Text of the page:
Language Decisions in Illustrative Mathematics 6-8 Math

A wide-ranging team worked together to develop the Illustrative Mathematics Grades 6-8 Math curriculum. Many of the authors were and are experienced teachers of Grades 6-8, while others are experienced high school teachers.

My own experience is as a high school teacher, then a high school curriculum writer. One of the ways the team’s experiences led to a higher-quality product was the discussion around language and terms used throughout.

I remember one discussion vividly in building the Grade 6, Unit 2 materials introducing ratios and proportional reasoning. The lead writer was discussing the different representations that would appear in the unit.

Lead writer: “We’ll do diagrams, then double number lines, then ratio tables…”

Me: “What’s a ratio table?”

Lead writer: “What do you mean, what’s a ratio table? Have you never heard of a ratio table?”

Me: “No, never.”

Lead writer: “It’s a table of equivalent ratios, like 1 3 then 2 6 then 5 15 then 10 30.”

Me: “Oh. I get it now. Why don’t we just call these things tables of equivalent ratios?”

It’s subtle, but there are good reasons for doing this.

  • First, the term “ratio table” disappears — by that, I mean it’s used in a particular grade or grades and then not used in later grades’ work. When this happens with vocabulary, it suggests the vocabulary is not really useful and could be removed.
  • Second, the term “ratio table” hides its meaning — that all the rows in the table consist of equivalent ratios. Any table is a ratio table! Students have just learned the phrase “equivalent ratio” within the same unit, so burying that phrase and concept could lead to substantial difficulties.
  • Third, kids are just coming to understand what a “table” is to begin with. By specializing to “ratio table”, kids don’t have a clear sense of what would or wouldn’t be true of other tables.
  • Last, reducing the overall vocabulary load keeps the focus on key concepts, and is especially helpful for students who are below grade level or are English language learners.

So, the lesson that introduces this concept refers to a “table”; the next lesson calls them  “tables of equivalent ratios“.

You’ll find the same level of care throughout the curriculum, and it leads to a relatively clean and short glossary for each grade.

The same thing is also happening behind the scenes: as a team of writers, we try to speak with the same voice and make the same decisions. For example, here are some decisions the team made:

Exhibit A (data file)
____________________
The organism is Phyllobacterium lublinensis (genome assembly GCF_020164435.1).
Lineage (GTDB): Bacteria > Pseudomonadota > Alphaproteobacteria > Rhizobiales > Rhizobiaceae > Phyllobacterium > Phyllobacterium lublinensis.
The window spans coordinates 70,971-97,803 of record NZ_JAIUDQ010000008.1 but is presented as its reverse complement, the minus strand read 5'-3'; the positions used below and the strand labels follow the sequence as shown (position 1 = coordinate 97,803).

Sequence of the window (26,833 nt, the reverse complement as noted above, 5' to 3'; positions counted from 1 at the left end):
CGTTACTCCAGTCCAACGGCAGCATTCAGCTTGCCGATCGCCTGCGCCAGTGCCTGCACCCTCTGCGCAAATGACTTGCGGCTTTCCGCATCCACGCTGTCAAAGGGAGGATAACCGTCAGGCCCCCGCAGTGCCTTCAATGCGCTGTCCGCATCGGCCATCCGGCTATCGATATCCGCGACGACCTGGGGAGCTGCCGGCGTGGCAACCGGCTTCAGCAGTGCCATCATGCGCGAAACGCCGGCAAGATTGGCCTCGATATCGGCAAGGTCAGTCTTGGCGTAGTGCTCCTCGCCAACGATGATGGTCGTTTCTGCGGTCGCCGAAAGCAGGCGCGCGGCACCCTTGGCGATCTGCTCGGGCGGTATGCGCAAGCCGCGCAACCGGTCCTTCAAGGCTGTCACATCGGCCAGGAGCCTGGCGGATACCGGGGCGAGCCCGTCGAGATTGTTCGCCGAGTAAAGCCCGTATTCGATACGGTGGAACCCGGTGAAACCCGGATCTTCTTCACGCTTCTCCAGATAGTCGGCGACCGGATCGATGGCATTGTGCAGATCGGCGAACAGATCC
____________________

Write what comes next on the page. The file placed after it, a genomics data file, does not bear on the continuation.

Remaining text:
• Ratio notation. Never 2 cm : 3 cm. Instead, “the ratio of length to width is 2 : 3.” To indicate scale of a map say, “We are using a scale of 1 in to 10 ft” or “On this map 1 in represents 10 ft.” (Because “in to” looks like “into,” for the sake of readability it may be helpful to spell out units, e.g., “The scale is 1 inch to 10 feet.”)
  • No use of the term “improper fraction.”
  • Satisfy and satisfied, as in “satisfy an equation,” are not used in student-facing text. Use instead: “make the equation true.”

These decisions were compiled into multiple style documents, including a 54-page overall writer’s style guide. Here’s a piece of its table of contents:Screen Shot 2018-01-09 at 4.30.24 PM

And here’s the table on “Plain Language”, ways to reduce the reading load and the Fleisch-Kincaid grade level of the work:

Avoid Try
accomplish carry out, do
accurate correct, exact, right
adjacent to next to
advise recommend, tell, suggest
assist, assistance help
attempt try
concerning about, on
comprise form, make up, include
consequently so
consolidate combine, join,
constitutes Is, forms, makes up
contains has
determine decide, figure, find
due to the fact that because, since
eliminate cut, drop, end
employ use
ensure make sure
enumerate count
establish set up, prove, show
facilitate ease, help
failed to didn’t
for a period of for
frequently often
however but
identical same
identify find, name, show
in addition also, besides, too
in an effort to to
in order to to
in relation to about, with, to
is applicable to applies to
maintain keep, support
modify change
notify tell
objective aim, goal
option choice, way
participate join
portion part
previous earlier
previously before
proceed do, start, try
proficiency skill
provide give, offer, say
provided that if
purchase buy
regarding about, of, on
relative to about, on
remain stay
require need
requirement need
retain keep
selection choice
submit give, send
subsequent later, next
subsequently after, later, then
substantial large, much
successfully complete complete, pass
sufficient enough
therefore so
time period time, period
utilize use
utilization use

Hopefully this gives you a sense of the attention to detail in the work, as well as some insight into the way a large team can work together to produce something with a singular voice.

What questions do you have?